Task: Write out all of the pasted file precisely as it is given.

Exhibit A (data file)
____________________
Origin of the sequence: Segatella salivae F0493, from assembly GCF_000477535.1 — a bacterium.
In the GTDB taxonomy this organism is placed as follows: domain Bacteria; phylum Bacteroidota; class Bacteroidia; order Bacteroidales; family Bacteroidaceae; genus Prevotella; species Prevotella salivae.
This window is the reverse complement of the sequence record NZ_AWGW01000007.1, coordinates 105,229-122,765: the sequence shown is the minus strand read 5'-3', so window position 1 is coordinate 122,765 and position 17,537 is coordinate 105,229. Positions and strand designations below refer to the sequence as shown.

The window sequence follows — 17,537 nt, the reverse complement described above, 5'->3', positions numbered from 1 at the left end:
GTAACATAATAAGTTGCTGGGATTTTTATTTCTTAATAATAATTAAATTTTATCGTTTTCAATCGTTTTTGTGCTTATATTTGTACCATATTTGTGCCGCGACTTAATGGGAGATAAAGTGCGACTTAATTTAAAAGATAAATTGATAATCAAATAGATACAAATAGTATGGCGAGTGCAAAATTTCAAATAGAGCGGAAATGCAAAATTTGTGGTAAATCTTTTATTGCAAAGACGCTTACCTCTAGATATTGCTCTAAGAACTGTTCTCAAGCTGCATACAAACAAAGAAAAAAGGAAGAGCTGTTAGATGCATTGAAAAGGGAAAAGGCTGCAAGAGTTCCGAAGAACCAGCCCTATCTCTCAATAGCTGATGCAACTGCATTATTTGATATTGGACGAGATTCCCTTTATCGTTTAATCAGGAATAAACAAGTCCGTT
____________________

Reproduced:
Origin of the sequence: Segatella salivae F0493, from assembly GCF_000477535.1 — a bacterium.
In the GTDB taxonomy this organism is placed as follows: domain Bacteria; phylum Bacteroidota; class Bacteroidia; order Bacteroidales; family Bacteroidaceae; genus Prevotella; species Prevotella salivae.
This window is the reverse complement of the sequence record NZ_AWGW01000007.1, coordinates 105,229-122,765: the sequence shown is the minus strand read 5'-3', so window position 1 is coordinate 122,765 and position 17,537 is coordinate 105,229. Positions and strand designations below refer to the sequence as shown.

The window sequence follows — 17,537 nt, the reverse complement described above, 5'->3', positions numbered from 1 at the left end:
GTAACATAATAAGTTGCTGGGATTTTTATTTCTTAATAATAATTAAATTTTATCGTTTTCAATCGTTTTTGTGCTTATATTTGTACCATATTTGTGCCGCGACTTAATGGGAGATAAAGTGCGACTTAATTTAAAAGATAAATTGATAATCAAATAGATACAAATAGTATGGCGAGTGCAAAATTTCAAATAGAGCGGAAATGCAAAATTTGTGGTAAATCTTTTATTGCAAAGACGCTTACCTCTAGATATTGCTCTAAGAACTGTTCTCAAGCTGCATACAAACAAAGAAAAAAGGAAGAGCTGTTAGATGCATTGAAAAGGGAAAAGGCTGCAAGAGTTCCGAAGAACCAGCCCTATCTCTCAATAGCTGATGCAACTGCATTATTTGATATTGGACGAGATTCCCTTTATCGTTTAATCAGGAATAAACAAGTCCGTT